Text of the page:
Author and journalist Emily Gould is asking her newsletter readers to fund her divorce, Page Six hears.
Yesterday we revealed that the former Gawker editor is splitting from her equally buzzed-about author husband, Keith Gessen, after eight years of marriage.
Now we hear that Gould, who has written at length about the money woes she suffered before their wedding and her recent struggles to find an affordable home for their family, has asked her readers for $20,000 to fund her legal fees, calling her marriage “a trap.”
In a message headed, “A weird request,” Gould wrote in her “Emily Gould Can’t Complain” letter, “Hi! I’m getting a divorce.”
“This turns out to be very expensive, and I don’t have access to very much money now,” she wrote, asking for contributions to the “cause of me escaping my marriage with my custody and sanity in tact.”
She adds that she’s “deeply sad that it has come to this.”
Gould says in the message, which appears in the 89th installment of her newsletter, that she’s planning to take a “long hiatus” from writing about her own life and “an infinite hiatus from hetero marriage and monogamy.”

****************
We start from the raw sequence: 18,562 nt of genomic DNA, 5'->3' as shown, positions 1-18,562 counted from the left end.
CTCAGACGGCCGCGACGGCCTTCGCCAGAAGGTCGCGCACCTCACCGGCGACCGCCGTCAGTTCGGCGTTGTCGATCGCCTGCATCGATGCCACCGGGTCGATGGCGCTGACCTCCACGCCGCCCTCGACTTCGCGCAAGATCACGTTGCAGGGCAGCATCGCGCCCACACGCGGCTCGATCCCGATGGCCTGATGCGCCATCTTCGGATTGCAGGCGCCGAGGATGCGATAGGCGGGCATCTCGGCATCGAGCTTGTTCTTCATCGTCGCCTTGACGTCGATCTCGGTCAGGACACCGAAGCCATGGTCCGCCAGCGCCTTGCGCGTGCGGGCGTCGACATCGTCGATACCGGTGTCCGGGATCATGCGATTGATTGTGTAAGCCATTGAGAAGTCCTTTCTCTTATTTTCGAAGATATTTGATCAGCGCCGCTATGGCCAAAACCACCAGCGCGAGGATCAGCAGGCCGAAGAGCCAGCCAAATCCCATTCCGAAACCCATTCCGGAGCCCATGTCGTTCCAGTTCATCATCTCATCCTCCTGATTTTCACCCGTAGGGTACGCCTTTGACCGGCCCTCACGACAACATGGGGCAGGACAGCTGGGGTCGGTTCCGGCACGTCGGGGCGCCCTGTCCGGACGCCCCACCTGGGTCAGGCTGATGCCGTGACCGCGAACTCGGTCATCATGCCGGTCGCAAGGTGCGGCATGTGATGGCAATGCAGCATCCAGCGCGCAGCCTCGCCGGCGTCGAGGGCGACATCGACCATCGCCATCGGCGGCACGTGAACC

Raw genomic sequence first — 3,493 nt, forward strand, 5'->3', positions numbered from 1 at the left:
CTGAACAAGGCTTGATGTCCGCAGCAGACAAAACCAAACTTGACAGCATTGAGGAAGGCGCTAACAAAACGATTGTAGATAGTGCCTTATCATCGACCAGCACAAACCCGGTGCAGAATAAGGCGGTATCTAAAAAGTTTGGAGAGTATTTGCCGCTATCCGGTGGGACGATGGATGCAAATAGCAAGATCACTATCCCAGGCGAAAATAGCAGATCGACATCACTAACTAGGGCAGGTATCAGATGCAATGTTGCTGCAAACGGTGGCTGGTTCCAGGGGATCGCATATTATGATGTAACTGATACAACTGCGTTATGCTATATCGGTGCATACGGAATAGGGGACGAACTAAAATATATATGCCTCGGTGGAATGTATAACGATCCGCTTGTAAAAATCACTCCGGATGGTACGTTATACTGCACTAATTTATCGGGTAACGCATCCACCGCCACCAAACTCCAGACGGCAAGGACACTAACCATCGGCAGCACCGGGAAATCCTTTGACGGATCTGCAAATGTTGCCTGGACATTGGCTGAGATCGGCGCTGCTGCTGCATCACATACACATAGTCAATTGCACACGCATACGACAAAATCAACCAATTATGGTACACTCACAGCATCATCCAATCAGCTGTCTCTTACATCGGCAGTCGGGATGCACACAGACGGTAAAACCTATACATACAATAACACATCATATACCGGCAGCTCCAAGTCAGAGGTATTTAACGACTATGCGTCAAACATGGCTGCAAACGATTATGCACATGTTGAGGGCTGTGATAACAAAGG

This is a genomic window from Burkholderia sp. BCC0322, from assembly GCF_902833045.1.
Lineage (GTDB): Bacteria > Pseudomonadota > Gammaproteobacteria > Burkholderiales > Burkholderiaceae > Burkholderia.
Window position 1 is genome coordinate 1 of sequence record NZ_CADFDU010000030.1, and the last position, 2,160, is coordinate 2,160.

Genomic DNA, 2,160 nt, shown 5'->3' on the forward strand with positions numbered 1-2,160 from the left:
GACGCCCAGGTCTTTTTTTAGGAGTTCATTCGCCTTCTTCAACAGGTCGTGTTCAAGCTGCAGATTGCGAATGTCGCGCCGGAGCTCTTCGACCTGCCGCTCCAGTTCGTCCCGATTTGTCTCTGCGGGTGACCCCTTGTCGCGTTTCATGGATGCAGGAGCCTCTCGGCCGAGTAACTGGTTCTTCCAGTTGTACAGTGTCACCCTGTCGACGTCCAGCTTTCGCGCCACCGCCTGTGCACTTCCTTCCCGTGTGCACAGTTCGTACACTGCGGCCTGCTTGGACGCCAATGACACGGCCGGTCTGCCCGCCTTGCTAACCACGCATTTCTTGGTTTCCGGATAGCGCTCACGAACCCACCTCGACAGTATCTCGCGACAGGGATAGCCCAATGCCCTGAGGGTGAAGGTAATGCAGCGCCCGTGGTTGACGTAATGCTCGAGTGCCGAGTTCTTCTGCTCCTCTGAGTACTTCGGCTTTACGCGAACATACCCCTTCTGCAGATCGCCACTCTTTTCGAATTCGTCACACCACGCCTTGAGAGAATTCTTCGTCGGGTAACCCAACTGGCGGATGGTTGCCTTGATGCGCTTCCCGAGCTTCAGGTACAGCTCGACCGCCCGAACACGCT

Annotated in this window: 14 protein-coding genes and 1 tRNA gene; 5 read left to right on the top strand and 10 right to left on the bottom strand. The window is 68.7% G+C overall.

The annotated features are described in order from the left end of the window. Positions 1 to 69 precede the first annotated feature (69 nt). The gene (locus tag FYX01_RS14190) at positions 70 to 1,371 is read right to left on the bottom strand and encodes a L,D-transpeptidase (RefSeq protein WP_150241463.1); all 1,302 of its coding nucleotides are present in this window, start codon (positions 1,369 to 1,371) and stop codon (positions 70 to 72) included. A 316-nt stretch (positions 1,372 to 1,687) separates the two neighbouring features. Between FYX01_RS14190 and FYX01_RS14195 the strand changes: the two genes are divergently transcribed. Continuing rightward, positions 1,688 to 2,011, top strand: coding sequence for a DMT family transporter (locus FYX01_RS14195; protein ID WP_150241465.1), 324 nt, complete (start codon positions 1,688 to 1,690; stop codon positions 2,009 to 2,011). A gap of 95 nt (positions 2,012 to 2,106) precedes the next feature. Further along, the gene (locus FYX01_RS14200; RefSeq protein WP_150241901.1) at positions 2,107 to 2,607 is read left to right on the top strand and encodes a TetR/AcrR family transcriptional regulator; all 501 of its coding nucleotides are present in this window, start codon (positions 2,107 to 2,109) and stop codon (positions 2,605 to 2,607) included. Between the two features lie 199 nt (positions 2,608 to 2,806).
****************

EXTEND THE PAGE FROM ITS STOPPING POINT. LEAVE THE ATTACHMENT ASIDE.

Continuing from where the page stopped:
“They are a trap for women, full stop,” the “Hex Education” author writes. “Sometimes a trap can be cozy. Mine was, until it wasn’t.”
She finishes with a Shakespearean quote about, “wanting to change or control someone isn’t love.”
She asked well-wishers to send money to her Venmo account, and said, “No donation is too small.”
A profile of Gould, 40, and Gessen, 47, in New York Magazine in May hinted at difficulties in their union.
The piece, which was part of the promotion for Gessen’s third book, “Raising Raffi: The First Five Years,” said the couple was “battling creative territorialism and envy,” and it suggested they were tight for money. His book explores the couple’s experiences raising their oldest child.
Gould had previously written about how their relationship took a hit shortly before they were married when Gessen revealed that he had donated sperm to his sibling’s partner, who had become pregnant. His sibling is the author Masha Gessen.
Gessen is also a book translator, founder of magazine n+1 and an assistant professor at the Columbia University Graduate School of Journalism.
Gould has written three books, including the memoir “And the Heart Says Whatever,” and the novel “Friendship.”
They have two children.
A rep for Gessen didn’t get back to us.